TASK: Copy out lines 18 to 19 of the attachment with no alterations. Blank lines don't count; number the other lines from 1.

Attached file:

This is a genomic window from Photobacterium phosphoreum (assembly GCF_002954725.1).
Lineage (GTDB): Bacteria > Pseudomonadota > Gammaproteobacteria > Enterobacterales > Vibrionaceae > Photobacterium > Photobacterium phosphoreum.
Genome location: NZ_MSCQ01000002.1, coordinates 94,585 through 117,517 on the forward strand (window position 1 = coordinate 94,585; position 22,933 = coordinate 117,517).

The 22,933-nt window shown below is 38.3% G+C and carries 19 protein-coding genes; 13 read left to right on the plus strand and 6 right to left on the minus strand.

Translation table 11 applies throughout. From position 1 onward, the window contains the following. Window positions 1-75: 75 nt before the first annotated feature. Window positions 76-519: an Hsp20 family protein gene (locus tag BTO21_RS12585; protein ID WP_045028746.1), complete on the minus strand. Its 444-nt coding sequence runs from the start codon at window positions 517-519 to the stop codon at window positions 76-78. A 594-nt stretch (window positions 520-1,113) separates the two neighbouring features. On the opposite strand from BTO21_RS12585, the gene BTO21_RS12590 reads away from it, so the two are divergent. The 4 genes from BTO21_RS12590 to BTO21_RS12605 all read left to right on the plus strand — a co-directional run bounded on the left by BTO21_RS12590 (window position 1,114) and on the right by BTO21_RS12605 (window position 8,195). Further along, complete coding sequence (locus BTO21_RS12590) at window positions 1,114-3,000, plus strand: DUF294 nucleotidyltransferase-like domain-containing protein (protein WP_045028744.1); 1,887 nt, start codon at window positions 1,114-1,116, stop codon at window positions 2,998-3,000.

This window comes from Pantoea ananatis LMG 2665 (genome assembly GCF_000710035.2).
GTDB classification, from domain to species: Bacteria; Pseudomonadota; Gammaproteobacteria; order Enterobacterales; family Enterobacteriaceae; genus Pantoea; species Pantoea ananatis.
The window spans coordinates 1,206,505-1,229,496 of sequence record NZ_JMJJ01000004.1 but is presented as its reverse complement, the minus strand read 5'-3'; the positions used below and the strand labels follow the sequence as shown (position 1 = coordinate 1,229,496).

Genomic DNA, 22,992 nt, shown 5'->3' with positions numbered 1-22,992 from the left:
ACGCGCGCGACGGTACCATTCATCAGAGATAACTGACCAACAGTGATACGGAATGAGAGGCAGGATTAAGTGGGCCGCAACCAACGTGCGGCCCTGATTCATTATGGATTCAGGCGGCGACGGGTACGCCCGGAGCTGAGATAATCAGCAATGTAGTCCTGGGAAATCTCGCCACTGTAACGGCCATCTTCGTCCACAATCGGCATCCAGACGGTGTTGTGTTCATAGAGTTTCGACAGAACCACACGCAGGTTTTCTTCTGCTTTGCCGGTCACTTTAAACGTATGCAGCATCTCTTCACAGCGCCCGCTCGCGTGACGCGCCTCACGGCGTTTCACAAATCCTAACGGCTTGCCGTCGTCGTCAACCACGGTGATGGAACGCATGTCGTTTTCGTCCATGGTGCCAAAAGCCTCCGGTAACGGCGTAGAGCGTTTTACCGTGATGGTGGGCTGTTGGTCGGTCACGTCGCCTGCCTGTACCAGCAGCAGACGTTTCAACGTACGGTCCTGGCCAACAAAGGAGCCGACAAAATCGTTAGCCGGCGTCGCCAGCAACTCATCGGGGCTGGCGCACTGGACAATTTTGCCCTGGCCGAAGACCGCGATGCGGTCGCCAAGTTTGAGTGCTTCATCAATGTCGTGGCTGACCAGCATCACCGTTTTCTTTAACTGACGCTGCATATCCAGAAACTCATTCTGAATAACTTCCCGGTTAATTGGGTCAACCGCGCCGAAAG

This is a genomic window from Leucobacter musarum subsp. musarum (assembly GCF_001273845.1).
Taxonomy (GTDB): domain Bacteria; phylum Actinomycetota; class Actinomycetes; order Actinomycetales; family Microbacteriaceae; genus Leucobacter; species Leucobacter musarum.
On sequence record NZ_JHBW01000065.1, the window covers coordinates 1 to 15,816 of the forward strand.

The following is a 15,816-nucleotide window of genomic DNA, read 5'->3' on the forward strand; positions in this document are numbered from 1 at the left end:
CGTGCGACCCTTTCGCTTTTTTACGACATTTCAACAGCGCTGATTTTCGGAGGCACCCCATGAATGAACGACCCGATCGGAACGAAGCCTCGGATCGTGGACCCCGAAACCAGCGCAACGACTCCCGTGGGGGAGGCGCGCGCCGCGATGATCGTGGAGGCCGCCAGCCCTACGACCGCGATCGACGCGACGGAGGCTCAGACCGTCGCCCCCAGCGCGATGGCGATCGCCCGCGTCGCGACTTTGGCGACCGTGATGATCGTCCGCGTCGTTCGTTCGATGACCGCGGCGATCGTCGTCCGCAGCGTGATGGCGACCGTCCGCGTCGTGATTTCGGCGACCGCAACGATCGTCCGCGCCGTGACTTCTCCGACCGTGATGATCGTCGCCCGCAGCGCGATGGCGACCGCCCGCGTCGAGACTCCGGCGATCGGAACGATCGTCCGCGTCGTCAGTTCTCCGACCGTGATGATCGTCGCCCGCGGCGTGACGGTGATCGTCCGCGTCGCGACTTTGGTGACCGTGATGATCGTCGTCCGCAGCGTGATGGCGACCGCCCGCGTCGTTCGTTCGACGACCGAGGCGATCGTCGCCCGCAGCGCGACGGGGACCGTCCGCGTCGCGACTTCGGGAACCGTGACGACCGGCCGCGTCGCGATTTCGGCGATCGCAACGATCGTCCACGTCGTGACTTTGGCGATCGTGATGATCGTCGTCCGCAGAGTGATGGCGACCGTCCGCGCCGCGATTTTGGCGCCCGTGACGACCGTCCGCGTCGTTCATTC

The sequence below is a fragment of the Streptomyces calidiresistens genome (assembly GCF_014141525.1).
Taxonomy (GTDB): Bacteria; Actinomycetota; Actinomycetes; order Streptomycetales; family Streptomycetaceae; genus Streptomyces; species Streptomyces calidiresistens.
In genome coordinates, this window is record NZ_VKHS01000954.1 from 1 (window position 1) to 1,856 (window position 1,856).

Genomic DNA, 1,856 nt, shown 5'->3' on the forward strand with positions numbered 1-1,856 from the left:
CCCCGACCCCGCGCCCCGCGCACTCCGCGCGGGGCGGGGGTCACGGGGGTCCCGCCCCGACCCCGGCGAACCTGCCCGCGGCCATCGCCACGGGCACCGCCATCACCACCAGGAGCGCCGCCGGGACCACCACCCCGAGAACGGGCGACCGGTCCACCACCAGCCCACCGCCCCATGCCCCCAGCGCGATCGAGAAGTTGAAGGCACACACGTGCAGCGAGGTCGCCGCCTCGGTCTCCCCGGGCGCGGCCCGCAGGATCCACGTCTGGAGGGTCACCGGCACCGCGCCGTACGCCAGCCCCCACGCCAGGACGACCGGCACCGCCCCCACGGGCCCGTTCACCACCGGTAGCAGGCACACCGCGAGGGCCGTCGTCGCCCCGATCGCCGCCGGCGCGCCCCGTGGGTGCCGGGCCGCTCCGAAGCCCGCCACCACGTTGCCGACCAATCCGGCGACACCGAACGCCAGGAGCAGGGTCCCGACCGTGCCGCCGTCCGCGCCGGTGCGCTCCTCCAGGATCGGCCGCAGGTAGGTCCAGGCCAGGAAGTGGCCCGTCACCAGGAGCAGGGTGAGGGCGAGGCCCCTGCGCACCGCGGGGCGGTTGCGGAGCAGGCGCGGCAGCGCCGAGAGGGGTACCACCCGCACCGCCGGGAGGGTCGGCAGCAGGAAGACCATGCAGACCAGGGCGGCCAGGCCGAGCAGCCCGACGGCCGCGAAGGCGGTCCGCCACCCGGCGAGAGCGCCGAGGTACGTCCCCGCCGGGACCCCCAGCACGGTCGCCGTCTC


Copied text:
In genome coordinates, this window is record NZ_VKHS01000954.1 from 1 (window position 1) to 1,856 (window position 1,856).

Genomic DNA, 1,856 nt, shown 5'->3' on the forward strand with positions numbered 1-1,856 from the left: